Spring 2015
In This Issue
  
Know the Language
  
extrawaterCover Crop- A type of plant grown to suppress weeds, help build and improve soil, and control diseases and pests. Cover crops are also called "green manure" and "living mulches."

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ecosensBuffer Strip - An area of vegetation located downslope of disturbed soil, working lands or developments that filters the runoff water from those areas.

  



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Nonpoint Source Pollution

 Adaptive Management Plan

 

Threatened and Endangered Species Matrix Addition


Starting in 2017, the model that assists in determining priority watersheds for the state's Nonpoint Source Pollution Management Plan will include the presence of threatened or endangered species.

 

The addition of the 13th category in the watershed prioritization matrix comes after participants at the September 2014 Nonpoint Source Pollution Stakeholder Meeting approved its inclusion and asked a workgroup to determine how factors should be weighted. Individual categories and subcategories included in the model in the past have been assigned weights ranging from 0 to 10.

 

The workgroup concluded their efforts in January 2015 and recommended that the presence of threatened or endangered species in a watershed receive the full 10 points available for the category. If there are no threatened or endangered species present in a watershed, the category would be assigned zero points.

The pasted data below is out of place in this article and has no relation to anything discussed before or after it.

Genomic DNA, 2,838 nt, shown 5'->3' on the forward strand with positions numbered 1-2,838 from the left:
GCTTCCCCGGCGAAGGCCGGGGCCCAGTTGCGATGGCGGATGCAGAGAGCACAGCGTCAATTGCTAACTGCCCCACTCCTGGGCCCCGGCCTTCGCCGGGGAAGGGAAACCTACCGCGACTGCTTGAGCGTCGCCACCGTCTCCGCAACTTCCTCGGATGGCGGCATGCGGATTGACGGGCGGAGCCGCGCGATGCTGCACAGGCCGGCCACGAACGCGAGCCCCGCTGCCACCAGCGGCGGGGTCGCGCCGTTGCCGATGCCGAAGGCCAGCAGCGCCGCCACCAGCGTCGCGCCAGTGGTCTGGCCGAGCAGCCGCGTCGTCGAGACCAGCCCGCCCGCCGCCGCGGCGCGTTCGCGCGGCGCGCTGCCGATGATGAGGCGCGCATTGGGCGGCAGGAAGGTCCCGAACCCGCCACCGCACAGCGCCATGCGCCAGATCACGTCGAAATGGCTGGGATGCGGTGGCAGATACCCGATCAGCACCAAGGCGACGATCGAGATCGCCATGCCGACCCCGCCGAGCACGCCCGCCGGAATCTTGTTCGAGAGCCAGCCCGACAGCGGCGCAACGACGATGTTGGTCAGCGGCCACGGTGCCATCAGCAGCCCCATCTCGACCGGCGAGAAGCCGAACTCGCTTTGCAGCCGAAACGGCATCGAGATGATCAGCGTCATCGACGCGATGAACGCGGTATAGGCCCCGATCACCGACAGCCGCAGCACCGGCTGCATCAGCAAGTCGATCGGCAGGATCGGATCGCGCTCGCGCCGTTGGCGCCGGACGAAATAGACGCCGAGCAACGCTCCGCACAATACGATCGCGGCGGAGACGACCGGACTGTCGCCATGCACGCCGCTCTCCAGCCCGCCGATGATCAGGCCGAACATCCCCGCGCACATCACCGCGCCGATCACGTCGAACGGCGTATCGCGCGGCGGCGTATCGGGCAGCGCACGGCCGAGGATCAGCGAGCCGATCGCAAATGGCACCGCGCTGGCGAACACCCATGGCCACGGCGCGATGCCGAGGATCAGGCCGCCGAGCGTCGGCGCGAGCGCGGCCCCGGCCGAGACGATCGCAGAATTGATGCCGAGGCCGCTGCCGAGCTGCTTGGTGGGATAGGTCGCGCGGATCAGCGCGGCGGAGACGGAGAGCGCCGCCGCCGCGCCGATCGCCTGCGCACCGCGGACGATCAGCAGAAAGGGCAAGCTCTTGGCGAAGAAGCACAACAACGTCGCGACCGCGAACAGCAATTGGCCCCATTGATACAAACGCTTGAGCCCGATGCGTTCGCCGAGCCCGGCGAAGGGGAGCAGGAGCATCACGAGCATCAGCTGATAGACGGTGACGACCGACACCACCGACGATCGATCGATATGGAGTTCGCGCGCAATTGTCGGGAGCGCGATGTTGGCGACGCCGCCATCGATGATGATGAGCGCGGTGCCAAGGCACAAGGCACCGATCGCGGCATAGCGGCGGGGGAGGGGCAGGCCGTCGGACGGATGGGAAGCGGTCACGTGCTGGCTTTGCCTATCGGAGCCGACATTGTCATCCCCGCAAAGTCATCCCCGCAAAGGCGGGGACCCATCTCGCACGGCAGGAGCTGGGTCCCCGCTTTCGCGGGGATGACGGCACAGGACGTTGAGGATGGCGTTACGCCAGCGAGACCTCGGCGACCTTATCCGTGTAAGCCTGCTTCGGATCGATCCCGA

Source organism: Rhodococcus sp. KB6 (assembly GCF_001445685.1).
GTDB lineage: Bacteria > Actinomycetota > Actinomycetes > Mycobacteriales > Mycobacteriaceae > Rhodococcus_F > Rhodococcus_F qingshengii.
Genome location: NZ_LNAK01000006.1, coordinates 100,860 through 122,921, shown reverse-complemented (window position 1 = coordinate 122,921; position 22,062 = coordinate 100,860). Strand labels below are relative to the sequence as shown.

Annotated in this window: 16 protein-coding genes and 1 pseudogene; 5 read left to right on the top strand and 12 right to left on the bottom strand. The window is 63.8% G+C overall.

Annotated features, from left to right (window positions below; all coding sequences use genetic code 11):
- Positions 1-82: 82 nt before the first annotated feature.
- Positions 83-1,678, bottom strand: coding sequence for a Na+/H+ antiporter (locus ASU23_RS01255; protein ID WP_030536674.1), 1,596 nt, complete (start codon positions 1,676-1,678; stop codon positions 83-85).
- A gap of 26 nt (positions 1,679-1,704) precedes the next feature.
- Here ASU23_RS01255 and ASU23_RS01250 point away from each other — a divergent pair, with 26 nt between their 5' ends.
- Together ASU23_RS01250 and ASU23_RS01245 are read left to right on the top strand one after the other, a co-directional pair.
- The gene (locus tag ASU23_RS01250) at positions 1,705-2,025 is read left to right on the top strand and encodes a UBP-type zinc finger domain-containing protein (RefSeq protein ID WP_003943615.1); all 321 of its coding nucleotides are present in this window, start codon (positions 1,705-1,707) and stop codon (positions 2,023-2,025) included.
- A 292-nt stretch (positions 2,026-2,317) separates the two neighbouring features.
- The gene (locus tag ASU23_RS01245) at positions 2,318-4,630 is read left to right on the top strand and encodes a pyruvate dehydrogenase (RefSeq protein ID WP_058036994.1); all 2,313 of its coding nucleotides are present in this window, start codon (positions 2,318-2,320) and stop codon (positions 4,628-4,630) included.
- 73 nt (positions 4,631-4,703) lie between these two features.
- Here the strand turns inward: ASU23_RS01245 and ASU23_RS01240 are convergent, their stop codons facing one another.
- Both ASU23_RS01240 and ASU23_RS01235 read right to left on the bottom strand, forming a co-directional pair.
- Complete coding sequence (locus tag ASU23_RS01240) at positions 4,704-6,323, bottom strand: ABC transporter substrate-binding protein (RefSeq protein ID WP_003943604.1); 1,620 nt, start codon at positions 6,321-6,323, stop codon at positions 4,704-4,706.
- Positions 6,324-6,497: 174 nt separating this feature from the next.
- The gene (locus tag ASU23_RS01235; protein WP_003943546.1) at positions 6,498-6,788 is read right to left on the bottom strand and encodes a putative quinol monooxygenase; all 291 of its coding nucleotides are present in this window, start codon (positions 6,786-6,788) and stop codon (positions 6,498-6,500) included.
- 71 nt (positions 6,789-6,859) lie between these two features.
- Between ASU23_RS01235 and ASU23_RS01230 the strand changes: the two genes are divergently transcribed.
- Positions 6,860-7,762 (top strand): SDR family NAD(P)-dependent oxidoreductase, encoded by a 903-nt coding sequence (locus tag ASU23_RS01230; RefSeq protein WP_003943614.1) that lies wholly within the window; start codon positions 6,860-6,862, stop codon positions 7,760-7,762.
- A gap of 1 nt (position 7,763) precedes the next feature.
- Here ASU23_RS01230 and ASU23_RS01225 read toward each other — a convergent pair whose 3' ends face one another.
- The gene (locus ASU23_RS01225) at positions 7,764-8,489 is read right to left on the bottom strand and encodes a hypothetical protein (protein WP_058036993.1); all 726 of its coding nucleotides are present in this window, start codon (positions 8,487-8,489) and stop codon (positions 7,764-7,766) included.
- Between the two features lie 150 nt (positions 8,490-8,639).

The 12 categories used to determine the 2011-2016 priority watersheds for nonpoint source pollution include:

 

1. Waterbody Impairment

2. Designated Use Impact

3. Biotic Impacts

4. Potential Human Exposure

5. Urban Suburban Population

6. Impervious Surface

7. Economic Activity

8. Cropland

9. Livestock and Pasture

10. Unpaved Roads

11. Forestry

12. Priority of a Bordering State.  

 

Categories in the watershed prioritization matrix have changed over time since the first management plan in the 2000s based on feedback by stakeholders at an annual meeting hosted by Arkansas Natural Resources Commission. Learn more about the existing 12 categories by clicking here.

 

Category 13 will be added to the watershed prioritization matrix for the development of Arkansas' 2017-2022 Nonpoint Source Pollution Management Plan. The Public Policy Center at the University of Arkansas Division of Agriculture will support ANRC in the plan's development, as it has in past years, with assistance from stakeholder groups.  

 


NPS Milestones Update and EPA Approval

Short-term milestones for Arkansas' Nonpoint Source Pollution Management Program have been updated in the state's 2011-2016 Management Plan after review and feedback from the Environmental Protection Agency. The EPA approved the new milestones in August 2014, and the 2011-2016 plan has been updated online to reflect the changes. 

You can find the new milestones in Appendix E of the NPS Pollution Management Plan here.
 
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Watershed Spotlight
 Bayou Bartholomew Watershed